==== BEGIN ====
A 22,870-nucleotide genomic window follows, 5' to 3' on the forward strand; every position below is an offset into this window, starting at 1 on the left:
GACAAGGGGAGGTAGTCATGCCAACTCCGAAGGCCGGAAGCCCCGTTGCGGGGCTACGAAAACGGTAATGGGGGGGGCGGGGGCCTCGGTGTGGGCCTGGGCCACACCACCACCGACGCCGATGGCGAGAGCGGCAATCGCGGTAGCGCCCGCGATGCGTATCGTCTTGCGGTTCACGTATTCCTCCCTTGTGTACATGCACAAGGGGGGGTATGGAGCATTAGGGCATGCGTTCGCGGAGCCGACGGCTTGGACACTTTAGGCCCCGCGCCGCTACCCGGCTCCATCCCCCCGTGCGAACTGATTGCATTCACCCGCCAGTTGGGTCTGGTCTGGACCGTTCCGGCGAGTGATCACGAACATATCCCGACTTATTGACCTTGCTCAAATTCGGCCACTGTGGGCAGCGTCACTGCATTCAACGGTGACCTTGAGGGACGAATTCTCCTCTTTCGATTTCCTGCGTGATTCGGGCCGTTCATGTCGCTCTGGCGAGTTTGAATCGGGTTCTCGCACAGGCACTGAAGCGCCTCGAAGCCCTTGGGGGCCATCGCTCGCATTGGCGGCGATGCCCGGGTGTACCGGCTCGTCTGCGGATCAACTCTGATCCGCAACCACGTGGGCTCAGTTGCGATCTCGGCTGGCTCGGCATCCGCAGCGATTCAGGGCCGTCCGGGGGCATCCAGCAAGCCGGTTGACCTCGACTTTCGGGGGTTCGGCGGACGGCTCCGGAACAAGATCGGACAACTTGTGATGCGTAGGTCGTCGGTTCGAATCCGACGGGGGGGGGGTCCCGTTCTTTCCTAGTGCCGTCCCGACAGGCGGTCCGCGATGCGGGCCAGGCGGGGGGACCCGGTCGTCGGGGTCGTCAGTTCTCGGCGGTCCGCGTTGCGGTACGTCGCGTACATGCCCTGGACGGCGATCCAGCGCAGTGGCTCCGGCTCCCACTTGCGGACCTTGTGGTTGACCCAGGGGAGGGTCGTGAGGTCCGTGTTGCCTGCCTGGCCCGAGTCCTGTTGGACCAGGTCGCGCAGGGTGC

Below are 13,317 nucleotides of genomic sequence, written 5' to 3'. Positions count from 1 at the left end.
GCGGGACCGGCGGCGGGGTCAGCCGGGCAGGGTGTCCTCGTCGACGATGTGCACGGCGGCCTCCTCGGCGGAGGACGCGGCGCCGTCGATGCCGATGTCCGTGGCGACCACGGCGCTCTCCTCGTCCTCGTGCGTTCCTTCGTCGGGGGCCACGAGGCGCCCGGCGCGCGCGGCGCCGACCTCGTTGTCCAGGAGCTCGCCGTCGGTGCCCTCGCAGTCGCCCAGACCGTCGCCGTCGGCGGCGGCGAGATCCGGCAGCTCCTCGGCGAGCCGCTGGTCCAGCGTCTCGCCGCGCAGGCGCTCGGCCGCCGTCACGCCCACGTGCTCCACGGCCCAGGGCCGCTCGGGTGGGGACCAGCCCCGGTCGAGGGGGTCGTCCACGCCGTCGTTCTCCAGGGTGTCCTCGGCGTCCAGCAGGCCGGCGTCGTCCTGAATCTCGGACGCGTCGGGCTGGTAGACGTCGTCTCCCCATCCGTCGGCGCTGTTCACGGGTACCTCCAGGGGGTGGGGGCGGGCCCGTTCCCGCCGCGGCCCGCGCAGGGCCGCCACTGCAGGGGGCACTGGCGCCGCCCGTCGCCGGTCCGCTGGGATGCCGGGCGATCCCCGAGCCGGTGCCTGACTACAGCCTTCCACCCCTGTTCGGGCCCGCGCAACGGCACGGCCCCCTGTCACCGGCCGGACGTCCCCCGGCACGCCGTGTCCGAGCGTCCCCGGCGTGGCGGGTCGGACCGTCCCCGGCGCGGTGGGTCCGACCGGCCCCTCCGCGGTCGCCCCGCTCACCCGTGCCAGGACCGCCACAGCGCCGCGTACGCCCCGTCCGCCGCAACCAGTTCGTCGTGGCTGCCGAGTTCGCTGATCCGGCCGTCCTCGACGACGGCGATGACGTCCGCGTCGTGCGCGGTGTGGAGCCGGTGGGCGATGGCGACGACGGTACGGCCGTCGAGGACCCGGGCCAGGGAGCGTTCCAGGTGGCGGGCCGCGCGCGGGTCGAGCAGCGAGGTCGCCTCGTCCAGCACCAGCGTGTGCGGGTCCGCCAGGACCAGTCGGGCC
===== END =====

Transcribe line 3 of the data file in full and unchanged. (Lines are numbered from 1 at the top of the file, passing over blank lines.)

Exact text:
Below are 13,317 nucleotides of genomic sequence, written 5' to 3'. Positions count from 1 at the left end.